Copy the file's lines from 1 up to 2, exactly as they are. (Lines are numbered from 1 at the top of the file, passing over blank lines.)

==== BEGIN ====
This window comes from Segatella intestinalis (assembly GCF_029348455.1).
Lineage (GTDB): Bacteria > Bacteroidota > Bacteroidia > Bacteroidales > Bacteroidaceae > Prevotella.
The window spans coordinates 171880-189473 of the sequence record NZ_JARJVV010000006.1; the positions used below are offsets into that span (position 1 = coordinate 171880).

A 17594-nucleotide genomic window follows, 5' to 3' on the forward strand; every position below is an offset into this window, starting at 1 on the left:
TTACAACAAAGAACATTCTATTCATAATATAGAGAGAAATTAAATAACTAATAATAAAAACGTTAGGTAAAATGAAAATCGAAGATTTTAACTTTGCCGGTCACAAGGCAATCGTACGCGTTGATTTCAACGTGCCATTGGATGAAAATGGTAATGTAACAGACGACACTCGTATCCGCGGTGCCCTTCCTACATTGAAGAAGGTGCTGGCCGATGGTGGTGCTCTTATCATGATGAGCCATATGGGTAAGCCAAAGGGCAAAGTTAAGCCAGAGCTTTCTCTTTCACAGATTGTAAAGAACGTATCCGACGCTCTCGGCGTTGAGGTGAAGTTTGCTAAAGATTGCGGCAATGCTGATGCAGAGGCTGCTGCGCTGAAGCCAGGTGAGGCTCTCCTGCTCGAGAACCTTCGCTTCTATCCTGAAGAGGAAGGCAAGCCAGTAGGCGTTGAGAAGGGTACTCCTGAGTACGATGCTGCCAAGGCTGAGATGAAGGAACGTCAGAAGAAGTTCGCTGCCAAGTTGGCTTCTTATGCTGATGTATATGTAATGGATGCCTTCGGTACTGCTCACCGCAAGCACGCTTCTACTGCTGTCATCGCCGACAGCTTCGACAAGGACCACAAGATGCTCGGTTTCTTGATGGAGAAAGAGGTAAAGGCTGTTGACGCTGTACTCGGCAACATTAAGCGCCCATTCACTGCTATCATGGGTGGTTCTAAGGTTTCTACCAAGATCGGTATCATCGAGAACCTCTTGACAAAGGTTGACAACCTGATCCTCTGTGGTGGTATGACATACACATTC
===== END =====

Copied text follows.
This window comes from Segatella intestinalis (assembly GCF_029348455.1).
Lineage (GTDB): Bacteria > Bacteroidota > Bacteroidia > Bacteroidales > Bacteroidaceae > Prevotella.